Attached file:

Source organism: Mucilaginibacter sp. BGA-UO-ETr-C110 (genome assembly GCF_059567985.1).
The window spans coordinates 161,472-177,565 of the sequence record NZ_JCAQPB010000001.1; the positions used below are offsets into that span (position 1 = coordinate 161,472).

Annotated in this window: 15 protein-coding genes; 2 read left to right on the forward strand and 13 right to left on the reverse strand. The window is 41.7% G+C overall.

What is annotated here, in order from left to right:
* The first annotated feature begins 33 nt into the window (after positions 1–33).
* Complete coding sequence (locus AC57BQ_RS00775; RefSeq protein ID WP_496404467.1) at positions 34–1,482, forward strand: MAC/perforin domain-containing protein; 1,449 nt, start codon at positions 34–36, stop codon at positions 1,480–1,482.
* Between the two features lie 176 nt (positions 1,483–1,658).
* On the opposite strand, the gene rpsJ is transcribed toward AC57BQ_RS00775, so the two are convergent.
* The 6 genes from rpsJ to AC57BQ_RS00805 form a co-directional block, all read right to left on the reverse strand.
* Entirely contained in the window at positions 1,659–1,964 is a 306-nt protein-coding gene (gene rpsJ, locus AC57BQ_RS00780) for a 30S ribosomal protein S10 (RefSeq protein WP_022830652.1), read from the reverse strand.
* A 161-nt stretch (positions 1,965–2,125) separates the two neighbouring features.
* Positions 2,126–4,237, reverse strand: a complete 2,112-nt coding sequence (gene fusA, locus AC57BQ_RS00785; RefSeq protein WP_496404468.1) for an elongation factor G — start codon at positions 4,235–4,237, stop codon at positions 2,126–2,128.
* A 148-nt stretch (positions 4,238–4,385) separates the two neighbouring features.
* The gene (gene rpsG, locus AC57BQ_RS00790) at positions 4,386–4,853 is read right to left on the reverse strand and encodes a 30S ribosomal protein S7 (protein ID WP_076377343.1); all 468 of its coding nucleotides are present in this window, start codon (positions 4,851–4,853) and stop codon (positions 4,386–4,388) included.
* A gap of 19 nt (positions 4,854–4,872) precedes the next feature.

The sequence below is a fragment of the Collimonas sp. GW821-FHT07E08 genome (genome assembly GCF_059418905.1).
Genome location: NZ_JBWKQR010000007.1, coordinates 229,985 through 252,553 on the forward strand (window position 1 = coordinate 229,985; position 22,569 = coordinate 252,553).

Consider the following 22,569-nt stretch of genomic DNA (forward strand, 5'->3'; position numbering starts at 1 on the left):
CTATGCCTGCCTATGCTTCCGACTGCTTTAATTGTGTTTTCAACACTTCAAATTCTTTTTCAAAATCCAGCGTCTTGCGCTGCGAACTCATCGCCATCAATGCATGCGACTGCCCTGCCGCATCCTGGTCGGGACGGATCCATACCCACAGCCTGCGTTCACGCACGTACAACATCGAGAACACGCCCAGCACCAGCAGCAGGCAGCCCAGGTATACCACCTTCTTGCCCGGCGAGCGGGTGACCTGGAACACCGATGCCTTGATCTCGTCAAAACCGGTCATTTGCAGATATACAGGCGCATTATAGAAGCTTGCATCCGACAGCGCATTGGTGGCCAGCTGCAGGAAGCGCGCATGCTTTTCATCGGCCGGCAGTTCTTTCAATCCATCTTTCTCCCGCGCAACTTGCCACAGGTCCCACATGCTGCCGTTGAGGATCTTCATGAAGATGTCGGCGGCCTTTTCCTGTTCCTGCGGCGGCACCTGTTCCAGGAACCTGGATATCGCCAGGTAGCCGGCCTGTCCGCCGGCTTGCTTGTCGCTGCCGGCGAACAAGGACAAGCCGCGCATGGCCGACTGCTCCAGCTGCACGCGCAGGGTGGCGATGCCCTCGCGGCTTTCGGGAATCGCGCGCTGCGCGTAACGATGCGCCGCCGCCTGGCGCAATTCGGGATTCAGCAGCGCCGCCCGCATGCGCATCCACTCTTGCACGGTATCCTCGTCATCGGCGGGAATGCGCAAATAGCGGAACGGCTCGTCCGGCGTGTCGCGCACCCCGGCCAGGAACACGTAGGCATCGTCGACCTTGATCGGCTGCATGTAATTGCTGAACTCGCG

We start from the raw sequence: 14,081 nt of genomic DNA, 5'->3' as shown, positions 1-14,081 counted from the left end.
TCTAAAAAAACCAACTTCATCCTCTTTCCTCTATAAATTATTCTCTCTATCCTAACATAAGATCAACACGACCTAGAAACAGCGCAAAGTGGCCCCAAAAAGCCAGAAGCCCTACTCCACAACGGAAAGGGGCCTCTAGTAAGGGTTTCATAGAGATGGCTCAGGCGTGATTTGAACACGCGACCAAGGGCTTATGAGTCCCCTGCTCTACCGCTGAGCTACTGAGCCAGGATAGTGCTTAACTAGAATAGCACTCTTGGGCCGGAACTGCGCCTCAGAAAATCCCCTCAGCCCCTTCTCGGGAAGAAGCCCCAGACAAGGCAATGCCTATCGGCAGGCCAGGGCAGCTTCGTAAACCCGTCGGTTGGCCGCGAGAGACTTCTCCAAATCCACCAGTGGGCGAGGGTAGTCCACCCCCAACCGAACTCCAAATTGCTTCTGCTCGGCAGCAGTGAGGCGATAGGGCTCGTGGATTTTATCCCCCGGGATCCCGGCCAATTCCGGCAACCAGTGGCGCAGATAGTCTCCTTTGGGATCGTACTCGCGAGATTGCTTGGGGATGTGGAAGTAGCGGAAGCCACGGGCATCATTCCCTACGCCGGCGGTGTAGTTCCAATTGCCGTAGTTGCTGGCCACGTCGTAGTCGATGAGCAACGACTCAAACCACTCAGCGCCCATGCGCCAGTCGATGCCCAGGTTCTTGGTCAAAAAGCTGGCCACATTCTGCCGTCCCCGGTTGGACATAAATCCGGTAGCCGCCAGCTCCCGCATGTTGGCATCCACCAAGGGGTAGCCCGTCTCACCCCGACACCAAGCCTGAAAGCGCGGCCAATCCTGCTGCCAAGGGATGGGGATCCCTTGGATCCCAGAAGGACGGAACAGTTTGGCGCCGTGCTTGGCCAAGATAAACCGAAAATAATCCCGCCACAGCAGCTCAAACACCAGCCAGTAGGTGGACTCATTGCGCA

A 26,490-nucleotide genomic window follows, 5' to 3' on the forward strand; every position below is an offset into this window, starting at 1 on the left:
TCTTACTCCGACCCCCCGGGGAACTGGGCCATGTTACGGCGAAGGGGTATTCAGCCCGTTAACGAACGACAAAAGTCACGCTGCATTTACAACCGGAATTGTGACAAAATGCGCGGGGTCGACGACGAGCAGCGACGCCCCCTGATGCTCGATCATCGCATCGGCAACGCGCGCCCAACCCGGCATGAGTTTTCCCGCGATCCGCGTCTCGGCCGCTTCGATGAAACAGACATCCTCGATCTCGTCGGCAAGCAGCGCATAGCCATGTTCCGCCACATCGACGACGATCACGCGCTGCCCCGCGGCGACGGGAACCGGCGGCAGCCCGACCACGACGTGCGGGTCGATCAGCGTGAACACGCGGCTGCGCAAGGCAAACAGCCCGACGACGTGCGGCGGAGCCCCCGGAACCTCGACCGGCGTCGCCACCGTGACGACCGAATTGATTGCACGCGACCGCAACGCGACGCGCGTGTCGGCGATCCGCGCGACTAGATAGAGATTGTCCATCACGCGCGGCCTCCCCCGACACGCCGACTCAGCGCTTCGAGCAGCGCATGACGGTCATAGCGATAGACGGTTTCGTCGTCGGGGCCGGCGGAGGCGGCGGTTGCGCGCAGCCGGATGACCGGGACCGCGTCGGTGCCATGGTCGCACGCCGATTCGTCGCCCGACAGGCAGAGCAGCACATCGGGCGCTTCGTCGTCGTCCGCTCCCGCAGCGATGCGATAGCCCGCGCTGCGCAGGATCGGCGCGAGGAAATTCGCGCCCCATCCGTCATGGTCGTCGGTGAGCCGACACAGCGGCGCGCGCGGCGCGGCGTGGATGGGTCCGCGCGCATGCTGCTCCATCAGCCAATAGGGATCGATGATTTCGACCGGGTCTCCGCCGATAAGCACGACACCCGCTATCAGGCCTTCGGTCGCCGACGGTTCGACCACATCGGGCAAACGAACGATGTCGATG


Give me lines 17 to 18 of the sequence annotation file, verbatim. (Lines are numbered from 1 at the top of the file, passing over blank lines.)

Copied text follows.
Genome location: NZ_JBWKQR010000007.1, coordinates 229,985 through 252,553 on the forward strand (window position 1 = coordinate 229,985; position 22,569 = coordinate 252,553).

Consider the following 22,569-nt stretch of genomic DNA (forward strand, 5'->3'; position numbering starts at 1 on the left):